Marriage has built boxes in which women
have burst their hearts sooner
than those walls; boxes of private
slow murder and the fading of the bloom
in the blood; boxes in which secret
bruises appear like toadstools in the morning.

But we cannot invent a language
of new grunts. We start where we find
ourselves, at this time and place.

Which is always the crossing of roads
that began beyond the earth’s curve
but whose destination we can now alter.

This is a public saying to all our friends
that we want to stay together. We want
to share our lives. We mean to pledge
ourselves through times of broken stone
and seasons of rose and ripe plum;
we have found out, we know, we want to continue.

3 Responses to “Write to Marry”

  1. amy Says:

    (sigh) I understand the want. Still, I think they’ll find it thorny.
    I married because we meant to have children and I thought it would be simpler, legally, if we were married. Well, yes, it was; also more destructive. For so many reasons.
    I was surprised by the difference in how others treated me; it was like there was an MRS. hanging over my head. They meant respect, but I felt myself sealed away from them. Out with other couples, there was that all-the-animals-two-by-two dance that’s the stuff of Updike novels. In that sense it’s a relief to be single again. People treat me as myself; I talk to whomever I please as long as I please without a sense of impropriety.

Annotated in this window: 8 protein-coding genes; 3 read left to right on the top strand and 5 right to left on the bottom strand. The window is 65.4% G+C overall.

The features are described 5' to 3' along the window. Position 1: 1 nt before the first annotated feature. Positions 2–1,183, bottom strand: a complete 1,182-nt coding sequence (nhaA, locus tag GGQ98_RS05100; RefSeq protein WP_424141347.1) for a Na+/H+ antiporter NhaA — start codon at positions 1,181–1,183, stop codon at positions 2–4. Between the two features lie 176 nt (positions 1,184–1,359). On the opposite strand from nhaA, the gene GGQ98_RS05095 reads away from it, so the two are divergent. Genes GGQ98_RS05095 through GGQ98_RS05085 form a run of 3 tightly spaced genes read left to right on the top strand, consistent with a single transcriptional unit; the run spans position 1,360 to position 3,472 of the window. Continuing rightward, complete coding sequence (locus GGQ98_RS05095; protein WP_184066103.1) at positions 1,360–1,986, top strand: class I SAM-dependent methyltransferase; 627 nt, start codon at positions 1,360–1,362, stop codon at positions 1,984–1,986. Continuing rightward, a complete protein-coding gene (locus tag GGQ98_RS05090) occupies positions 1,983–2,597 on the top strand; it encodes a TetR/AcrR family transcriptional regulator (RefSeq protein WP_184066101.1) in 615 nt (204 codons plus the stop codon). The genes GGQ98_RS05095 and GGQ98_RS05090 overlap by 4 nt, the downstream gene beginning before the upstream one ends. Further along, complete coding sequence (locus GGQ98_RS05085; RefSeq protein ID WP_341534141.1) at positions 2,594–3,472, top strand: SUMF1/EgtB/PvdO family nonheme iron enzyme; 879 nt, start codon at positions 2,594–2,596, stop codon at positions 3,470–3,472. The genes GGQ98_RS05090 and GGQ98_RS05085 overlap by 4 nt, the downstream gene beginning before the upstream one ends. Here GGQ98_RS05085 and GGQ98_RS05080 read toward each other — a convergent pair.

And then there was all that accretion of housewifery. I’d lived seven years with a guy who was a terrific, stand-up roommate. He took care of his room, his cooking, his laundry, his shopping, his family, his work problems, his dishes, his friends, his money. I broke up with him, and a couple of years later I married — and found myself with all the usual wifely jobs. I didn’t realize how strongly that had affected me until my dad came to visit after my divorce, and bought some running clothes while here. He ran in them, and then, when he left, he handed me a bag, and said, “Here, take care of these.” Inside, you guessed it: Sweaty running clothes. I threw them away. I’m goddamned if I’ll wash an able man’s clothing again.